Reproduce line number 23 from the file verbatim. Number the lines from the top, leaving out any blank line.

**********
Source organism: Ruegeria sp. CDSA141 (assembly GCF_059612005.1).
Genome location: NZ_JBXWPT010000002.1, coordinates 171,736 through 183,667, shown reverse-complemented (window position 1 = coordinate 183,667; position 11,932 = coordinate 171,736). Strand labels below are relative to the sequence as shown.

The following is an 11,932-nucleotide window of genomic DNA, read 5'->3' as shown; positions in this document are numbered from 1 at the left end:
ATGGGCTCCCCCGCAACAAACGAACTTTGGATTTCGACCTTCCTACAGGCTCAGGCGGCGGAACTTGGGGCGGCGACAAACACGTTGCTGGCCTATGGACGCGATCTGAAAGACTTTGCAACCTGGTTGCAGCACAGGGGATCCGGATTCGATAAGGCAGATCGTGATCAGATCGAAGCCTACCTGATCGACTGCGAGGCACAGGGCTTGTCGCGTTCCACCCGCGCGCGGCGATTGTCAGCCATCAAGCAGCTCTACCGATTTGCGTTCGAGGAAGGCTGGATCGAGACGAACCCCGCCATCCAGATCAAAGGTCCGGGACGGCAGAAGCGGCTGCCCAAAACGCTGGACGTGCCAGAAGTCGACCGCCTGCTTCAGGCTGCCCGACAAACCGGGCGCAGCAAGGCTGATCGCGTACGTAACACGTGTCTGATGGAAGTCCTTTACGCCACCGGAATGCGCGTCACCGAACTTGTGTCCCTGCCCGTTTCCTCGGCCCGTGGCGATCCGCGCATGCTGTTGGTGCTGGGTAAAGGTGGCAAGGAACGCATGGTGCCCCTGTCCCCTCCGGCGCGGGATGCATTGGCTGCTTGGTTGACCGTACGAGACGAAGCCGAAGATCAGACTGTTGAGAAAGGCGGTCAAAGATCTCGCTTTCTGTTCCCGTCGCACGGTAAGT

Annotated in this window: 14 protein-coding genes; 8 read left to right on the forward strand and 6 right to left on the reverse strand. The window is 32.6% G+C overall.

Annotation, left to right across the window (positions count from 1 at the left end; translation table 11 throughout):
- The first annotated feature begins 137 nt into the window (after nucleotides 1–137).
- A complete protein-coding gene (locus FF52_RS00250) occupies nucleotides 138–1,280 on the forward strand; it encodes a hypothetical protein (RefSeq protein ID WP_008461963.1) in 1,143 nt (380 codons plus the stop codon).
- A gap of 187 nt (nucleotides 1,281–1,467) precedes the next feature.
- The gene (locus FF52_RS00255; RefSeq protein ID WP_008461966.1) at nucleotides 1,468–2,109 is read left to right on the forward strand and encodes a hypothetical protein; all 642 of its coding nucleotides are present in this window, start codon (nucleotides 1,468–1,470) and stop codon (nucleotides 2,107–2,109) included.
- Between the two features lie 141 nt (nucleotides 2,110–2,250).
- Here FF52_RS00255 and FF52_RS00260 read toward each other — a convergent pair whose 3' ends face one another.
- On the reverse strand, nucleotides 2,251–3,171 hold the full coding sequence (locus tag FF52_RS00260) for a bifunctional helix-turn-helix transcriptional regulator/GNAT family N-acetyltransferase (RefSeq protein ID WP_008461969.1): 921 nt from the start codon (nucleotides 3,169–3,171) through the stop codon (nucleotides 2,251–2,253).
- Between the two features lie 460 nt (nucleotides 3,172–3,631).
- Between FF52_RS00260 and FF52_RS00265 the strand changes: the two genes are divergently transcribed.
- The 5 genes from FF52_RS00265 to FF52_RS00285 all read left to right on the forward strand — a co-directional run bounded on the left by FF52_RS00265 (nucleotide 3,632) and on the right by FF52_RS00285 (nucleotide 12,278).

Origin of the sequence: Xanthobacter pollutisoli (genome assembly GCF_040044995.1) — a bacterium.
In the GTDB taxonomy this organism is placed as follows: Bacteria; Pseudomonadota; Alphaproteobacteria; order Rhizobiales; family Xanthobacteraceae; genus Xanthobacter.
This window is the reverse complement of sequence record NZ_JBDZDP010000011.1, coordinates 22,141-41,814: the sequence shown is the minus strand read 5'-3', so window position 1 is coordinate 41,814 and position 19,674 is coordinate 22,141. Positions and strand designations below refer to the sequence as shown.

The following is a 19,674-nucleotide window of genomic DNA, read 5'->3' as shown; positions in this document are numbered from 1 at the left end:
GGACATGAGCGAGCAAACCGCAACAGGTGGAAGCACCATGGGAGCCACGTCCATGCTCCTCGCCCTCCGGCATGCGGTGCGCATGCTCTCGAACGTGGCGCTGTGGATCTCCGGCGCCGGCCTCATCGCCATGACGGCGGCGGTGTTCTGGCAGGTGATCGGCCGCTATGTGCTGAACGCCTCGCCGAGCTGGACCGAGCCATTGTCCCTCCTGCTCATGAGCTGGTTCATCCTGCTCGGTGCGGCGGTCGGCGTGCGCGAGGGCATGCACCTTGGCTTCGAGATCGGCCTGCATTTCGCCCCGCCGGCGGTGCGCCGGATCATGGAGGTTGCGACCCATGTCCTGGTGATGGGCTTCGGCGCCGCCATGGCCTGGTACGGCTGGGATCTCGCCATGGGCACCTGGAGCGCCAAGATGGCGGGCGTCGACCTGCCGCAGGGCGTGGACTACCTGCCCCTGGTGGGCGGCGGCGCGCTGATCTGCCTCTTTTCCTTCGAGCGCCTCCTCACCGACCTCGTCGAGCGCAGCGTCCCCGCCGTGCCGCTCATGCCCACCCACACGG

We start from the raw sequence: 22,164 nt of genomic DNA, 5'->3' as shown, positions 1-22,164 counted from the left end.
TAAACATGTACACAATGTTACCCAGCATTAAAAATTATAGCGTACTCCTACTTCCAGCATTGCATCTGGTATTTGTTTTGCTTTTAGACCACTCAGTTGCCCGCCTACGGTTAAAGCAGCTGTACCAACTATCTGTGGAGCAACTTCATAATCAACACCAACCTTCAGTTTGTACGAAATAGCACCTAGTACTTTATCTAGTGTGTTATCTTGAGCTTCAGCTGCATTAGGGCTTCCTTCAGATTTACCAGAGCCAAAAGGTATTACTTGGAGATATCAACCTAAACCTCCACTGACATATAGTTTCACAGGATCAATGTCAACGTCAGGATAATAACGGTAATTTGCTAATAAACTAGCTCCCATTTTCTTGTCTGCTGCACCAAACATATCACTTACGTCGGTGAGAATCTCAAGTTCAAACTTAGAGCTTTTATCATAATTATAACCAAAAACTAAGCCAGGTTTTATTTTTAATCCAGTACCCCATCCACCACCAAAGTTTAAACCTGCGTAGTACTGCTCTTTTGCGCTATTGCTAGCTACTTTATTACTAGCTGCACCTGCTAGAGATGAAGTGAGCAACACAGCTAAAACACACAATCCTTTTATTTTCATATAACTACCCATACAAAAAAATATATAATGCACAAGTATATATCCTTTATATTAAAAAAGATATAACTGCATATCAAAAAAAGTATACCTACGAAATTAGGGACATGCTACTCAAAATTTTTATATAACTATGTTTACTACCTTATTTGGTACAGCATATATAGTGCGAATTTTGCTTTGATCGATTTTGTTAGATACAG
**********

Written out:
TAAACATGTACACAATGTTACCCAGCATTAAAAATTATAGCGTACTCCTACTTCCAGCATTGCATCTGGTATTTGTTTTGCTTTTAGACCACTCAGTTGCCCGCCTACGGTTAAAGCAGCTGTACCAACTATCTGTGGAGCAACTTCATAATCAACACCAACCTTCAGTTTGTACGAAATAGCACCTAGTACTTTATCTAGTGTGTTATCTTGAGCTTCAGCTGCATTAGGGCTTCCTTCAGATTTACCAGAGCCAAAAGGTATTACTTGGAGATATCAACCTAAACCTCCACTGACATATAGTTTCACAGGATCAATGTCAACGTCAGGATAATAACGGTAATTTGCTAATAAACTAGCTCCCATTTTCTTGTCTGCTGCACCAAACATATCACTTACGTCGGTGAGAATCTCAAGTTCAAACTTAGAGCTTTTATCATAATTATAACCAAAAACTAAGCCAGGTTTTATTTTTAATCCAGTACCCCATCCACCACCAAAGTTTAAACCTGCGTAGTACTGCTCTTTTGCGCTATTGCTAGCTACTTTATTACTAGCTGCACCTGCTAGAGATGAAGTGAGCAACACAGCTAAAACACACAATCCTTTTATTTTCATATAACTACCCATACAAAAAAATATATAATGCACAAGTATATATCCTTTATATTAAAAAAGATATAACTGCATATCAAAAAAAGTATACCTACGAAATTAGGGACATGCTACTCAAAATTTTTATATAACTATGTTTACTACCTTATTTGGTACAGCATATATAGTGCGAATTTTGCTTTGATCGATTTTGTTAGATACAG